The agenda for the one-day conference, along with a link to online registration, is available at www.mishorelinepartnership.org and then clicking the MNSP Shoreline and Shallows Conference option on the menu bar.  Early bird registration is $35.00 and includes lunch. Regular registration after February 25 is $45.00, including lunch.  Walk-ins are accepted but lunch is not guaranteed. The conference is sponsored by the Michigan Natural Shoreline Partnership. Co-sponsors include: the Michigan Department of  Environmental Quality Water Resources Division; Institute of Water Research, Michigan State University; MSU Extension Greening Michigan Institute; Michigan Lake and Stream Associations, Inc.; and the Michigan Chapter, North American Lake Management Society. For further information, please contact: Lois Wolfson at wolfson1@msu.edu or 517-353-9222.

 

 



Great Lakes Conference Celebrates 25 Years

January 11, 2015 11:03

Submitted by Lois Wolfson, MSU Institute of Water Research

The Great Lakes are a valued resource to Michigan, providing water for recreation, consumption, and power; world-class fisheries, and multiple other uses. They are subject to a variety of challenges  including invasive species, conservation and restoration; tributary impacts, habitat loss, harmful algal blooms, and other water quality issues. Celebrating its 25th year, the conference will address many of these key topic areas and highlight some of the latest research and management efforts being developed for the Great Lakes and its surrounding watershed. The conference will be held at the Kellogg Center, Michigan State University, East Lansing on Tuesday, March 10.  It is free and open to the public; however, advanced registration by Thursday, March 5th is requested.

Please visit: www.iwr.msu.edu/events/ANRWeek to see a complete agenda and registration form. To register for the 25th annual Great Lakes Conference, click here .

For further information, contact: Lois Wolfson <wolfson1@msu.edu>, 517-353-9222.

 

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Apply Now for the 2015 Lake and Stream Leaders Institute!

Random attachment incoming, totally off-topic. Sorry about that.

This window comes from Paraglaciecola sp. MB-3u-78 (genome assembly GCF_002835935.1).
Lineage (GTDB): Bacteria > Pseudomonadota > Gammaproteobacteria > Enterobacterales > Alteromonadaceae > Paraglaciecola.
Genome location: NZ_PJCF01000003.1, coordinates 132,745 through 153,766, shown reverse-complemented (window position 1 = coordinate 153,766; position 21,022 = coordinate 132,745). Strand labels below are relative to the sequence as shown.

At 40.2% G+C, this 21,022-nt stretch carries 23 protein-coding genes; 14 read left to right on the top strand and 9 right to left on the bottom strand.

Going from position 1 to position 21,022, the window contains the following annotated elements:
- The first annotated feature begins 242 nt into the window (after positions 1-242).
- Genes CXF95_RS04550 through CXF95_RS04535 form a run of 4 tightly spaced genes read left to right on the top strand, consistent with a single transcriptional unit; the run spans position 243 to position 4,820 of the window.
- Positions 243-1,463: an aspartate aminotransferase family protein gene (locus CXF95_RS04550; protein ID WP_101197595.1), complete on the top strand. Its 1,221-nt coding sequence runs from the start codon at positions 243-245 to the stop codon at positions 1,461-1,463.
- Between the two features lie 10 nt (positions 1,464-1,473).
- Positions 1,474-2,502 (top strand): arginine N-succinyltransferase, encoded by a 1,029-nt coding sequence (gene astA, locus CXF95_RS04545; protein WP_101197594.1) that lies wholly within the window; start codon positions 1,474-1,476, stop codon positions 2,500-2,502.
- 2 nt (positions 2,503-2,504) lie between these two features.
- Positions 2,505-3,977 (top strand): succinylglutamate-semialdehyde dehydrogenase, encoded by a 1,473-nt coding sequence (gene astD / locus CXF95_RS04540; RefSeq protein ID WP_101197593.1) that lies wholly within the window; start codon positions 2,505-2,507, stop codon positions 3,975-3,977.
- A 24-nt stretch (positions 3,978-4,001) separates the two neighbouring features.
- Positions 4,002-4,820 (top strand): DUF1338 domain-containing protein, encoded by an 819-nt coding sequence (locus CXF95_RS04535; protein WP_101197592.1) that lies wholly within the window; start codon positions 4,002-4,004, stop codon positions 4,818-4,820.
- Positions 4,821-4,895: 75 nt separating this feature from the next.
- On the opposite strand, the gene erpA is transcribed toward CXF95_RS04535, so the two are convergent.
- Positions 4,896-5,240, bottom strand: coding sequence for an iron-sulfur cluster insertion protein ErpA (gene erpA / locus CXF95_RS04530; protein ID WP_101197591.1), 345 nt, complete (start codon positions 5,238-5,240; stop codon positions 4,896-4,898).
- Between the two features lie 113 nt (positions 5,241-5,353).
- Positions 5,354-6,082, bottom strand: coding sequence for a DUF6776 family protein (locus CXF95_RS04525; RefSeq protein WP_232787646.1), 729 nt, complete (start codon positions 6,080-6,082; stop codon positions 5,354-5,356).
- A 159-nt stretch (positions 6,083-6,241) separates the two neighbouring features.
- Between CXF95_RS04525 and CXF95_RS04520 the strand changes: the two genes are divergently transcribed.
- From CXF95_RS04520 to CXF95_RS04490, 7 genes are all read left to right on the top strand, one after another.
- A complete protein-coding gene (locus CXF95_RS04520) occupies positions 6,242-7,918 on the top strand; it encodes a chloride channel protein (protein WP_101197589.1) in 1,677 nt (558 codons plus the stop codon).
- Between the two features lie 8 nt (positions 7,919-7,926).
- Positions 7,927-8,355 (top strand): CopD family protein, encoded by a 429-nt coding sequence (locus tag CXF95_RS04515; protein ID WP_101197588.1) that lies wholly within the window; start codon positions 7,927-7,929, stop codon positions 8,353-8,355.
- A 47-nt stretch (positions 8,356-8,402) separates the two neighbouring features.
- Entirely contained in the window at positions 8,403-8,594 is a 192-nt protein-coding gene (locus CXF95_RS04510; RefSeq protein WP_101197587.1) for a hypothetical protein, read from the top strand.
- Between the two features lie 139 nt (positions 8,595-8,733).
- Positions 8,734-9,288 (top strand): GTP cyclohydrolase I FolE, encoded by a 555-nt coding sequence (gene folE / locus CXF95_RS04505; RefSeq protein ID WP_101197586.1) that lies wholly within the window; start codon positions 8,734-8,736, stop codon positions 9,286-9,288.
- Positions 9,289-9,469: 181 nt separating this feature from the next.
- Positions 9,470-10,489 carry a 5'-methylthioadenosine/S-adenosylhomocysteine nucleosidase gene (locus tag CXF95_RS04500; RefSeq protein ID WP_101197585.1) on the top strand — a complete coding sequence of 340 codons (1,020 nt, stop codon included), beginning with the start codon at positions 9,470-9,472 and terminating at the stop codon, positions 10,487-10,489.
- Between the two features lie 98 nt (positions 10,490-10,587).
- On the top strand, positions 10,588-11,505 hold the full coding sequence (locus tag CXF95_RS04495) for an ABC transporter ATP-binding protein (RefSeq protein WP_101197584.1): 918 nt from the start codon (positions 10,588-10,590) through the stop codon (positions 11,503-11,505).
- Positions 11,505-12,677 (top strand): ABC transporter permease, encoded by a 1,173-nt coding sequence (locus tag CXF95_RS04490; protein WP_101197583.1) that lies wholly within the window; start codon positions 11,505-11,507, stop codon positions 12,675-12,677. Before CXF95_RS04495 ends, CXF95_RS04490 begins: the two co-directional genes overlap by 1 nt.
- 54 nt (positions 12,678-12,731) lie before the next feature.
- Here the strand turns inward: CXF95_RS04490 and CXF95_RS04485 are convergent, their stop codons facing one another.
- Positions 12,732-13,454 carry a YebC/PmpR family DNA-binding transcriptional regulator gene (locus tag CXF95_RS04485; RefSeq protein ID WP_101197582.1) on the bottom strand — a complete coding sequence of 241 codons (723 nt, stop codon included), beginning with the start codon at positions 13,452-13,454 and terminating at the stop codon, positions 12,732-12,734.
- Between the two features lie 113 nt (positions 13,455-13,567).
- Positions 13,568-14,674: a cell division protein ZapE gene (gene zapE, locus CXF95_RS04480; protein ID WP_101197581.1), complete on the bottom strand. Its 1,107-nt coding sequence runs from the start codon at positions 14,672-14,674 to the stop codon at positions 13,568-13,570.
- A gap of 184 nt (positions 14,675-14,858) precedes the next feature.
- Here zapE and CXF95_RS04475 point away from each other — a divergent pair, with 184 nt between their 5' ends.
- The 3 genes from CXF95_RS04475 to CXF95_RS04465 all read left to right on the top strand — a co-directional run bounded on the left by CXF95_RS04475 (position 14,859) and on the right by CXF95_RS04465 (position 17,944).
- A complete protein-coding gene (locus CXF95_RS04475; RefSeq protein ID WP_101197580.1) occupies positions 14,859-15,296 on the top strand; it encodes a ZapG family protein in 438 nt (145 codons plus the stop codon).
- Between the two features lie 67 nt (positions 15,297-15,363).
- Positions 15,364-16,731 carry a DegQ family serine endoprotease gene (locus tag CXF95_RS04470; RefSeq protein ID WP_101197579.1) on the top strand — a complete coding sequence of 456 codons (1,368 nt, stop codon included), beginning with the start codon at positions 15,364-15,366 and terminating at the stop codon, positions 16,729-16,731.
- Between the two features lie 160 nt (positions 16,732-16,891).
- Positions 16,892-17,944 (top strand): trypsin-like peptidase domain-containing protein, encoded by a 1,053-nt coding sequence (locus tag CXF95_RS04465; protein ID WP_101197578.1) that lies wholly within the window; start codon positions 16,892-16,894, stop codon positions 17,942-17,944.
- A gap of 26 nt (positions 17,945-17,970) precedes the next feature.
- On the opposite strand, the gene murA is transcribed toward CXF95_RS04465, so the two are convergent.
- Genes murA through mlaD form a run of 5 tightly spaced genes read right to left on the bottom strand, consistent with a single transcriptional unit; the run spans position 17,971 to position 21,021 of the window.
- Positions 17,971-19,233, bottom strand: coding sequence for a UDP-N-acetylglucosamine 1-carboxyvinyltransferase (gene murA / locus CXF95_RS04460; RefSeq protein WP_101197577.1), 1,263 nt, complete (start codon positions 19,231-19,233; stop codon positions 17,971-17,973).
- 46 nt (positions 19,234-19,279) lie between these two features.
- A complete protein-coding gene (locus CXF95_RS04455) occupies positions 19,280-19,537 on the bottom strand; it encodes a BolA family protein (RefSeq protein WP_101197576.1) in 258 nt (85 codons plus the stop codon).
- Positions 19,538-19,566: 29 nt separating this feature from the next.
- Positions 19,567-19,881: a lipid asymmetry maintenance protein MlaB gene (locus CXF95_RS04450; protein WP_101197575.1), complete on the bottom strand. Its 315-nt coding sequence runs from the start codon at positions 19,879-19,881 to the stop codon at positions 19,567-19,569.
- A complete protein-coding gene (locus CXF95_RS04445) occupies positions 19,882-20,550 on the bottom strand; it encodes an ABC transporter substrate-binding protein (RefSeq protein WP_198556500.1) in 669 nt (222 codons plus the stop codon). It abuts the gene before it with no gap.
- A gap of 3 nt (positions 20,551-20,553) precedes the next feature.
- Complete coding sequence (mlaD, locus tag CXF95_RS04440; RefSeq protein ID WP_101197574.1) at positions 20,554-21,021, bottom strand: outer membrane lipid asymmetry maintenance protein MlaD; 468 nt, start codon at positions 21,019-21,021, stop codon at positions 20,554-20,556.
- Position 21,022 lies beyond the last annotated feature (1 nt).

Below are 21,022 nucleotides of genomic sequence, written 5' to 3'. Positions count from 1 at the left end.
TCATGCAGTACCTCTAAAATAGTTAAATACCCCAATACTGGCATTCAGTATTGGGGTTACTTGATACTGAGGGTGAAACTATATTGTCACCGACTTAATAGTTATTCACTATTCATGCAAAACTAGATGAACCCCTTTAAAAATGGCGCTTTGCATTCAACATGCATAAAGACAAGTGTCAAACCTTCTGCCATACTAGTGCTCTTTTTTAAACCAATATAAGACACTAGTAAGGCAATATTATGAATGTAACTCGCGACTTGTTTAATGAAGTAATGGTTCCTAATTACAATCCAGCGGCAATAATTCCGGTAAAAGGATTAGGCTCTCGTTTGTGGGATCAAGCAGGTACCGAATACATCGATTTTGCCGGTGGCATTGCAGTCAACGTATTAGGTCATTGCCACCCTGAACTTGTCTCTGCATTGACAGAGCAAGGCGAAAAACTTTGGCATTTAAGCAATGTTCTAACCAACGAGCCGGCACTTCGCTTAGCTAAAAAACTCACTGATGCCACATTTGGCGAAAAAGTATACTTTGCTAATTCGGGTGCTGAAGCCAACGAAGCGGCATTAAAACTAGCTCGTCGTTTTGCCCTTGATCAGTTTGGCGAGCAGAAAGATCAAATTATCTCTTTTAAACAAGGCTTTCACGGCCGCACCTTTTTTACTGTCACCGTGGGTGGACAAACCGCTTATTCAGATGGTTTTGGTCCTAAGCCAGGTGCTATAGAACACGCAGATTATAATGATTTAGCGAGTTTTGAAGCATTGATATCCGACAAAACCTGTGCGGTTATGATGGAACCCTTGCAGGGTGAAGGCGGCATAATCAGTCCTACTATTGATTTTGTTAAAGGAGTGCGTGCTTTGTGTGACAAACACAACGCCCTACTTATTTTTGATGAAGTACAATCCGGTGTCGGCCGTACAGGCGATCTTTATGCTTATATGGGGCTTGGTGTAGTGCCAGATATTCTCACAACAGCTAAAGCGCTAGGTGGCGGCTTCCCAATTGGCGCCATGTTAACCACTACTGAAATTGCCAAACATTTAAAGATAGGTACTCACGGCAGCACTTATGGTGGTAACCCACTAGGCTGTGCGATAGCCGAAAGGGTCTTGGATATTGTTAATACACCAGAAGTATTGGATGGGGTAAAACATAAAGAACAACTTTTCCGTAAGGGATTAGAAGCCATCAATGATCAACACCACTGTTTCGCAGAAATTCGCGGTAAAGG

December 11, 2014 14:30

Caring for Michigan’s lakes and streams through education, leadership and citizen action.

Dr. Jo Latimore, Michigan State University

Each of us has a role to play in protecting Michigan’s magnificent lakes and streams. Are you ready to play your part?  If so, the Michigan Lake and Stream Leaders Institute is looking for you!  The Institute is an outstanding experience for people who are willing to step up in their communities and within their organizations as volunteers, leaders,  or professionals. We invite you to apply for the Class of 2015!

Since 2002, the Institute has developed local water resource leaders who are familiar with current lake and stream science and management practices, and have the leadership skills to work through challenging issues with their communities.  Participants gain an understanding of the regulatory landscape, organizations, and agencies that guide water resource protection and management in Michigan, and learn how to develop productive partnerships. The Institute is a partnership program of Michigan State University Extension, Michigan Lake and Stream Associations, Inc., and the MSU Department of Fisheries and Wildlife.

 “I feel far more confident taking proactive steps in my lake community and providing information to persuade or motivate others,” wrote a 2013 Institute graduate who is a Lake Association Board Member. “I am more prone to speak up, even to a less than receptive audience.  I feel more connected and vested in my own lake.”